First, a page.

1. All posting is done in the upper text box. All posts, once posted, will appear in the lower text box. 2. To create drafts, click the “Post” button when finished; the post will not be published but stored for future editing. 3. To publish an entry, click the “Post and Publish” button. 4. Once you have published something, click “view webpage” to see the post. (Give it a minute.) A new window will open. 5. To add a link, highlight the text you want to link and click the link button (world with chain link). A small form will appear to type or paste in the web address of the page you want to link to. Hit ok. (Don’t be scared by the html code added to your post…it won’t show up when you publish.) 6. To make text bold or italic, select it and click the appropriate button. 7. To edit a post, scroll to the bottom of it in the lower text window and click on “Edit”. (You have to have one there for this to work, obviously.) The post will appear in the top text window where you can make changes and republish. 8. To change the description that appears on your weblog, click the settings button and edit in the description box. (Review the other changes you can make while you are here.) Click “Save Changes” at the bottom. These changes will take effect the next time you publish, which you can do at any time. To get back to the posting screen, click the “Post” button. (Der.) 9. To invite others to be able to post to your weblog, click on the “Team” button. Then, click on the “Add Team Members” button at top right. Next, enter each new member in the “New User” box at left center. Enter the first and last name and the e-mail address where your invitation will be sent. Then click “New>>”. Repeat for each new member. You may also edit the message that is sent in the dialog box at bottom. Click “Send Invites” at the bottom. Click “Posts” to get back to the editing screen. 10. The “Template” and “Archive” buttons are for advanced use. If you want to change the appearance of your page using HTML, you would do so through the template.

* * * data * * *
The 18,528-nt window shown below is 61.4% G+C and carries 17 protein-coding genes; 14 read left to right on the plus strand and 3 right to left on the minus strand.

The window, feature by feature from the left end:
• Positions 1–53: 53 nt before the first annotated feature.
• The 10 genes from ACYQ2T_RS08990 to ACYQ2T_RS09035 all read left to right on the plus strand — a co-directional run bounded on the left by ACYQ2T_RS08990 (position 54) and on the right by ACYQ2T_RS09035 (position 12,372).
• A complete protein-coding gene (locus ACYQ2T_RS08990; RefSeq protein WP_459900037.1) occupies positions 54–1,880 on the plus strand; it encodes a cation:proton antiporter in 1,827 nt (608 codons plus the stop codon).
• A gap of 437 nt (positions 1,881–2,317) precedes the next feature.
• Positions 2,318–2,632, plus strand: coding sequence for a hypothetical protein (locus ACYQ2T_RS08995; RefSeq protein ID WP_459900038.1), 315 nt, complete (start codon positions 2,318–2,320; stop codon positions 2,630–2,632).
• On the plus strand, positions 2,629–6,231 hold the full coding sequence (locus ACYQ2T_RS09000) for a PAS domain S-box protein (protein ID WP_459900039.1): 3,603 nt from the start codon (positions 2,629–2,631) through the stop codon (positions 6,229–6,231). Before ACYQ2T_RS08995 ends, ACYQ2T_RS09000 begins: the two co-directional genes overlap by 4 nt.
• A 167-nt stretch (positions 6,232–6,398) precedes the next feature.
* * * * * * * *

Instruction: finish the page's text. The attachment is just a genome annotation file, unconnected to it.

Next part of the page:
Example of a Blogger group Web log: Example of a Blogger class portal Web log: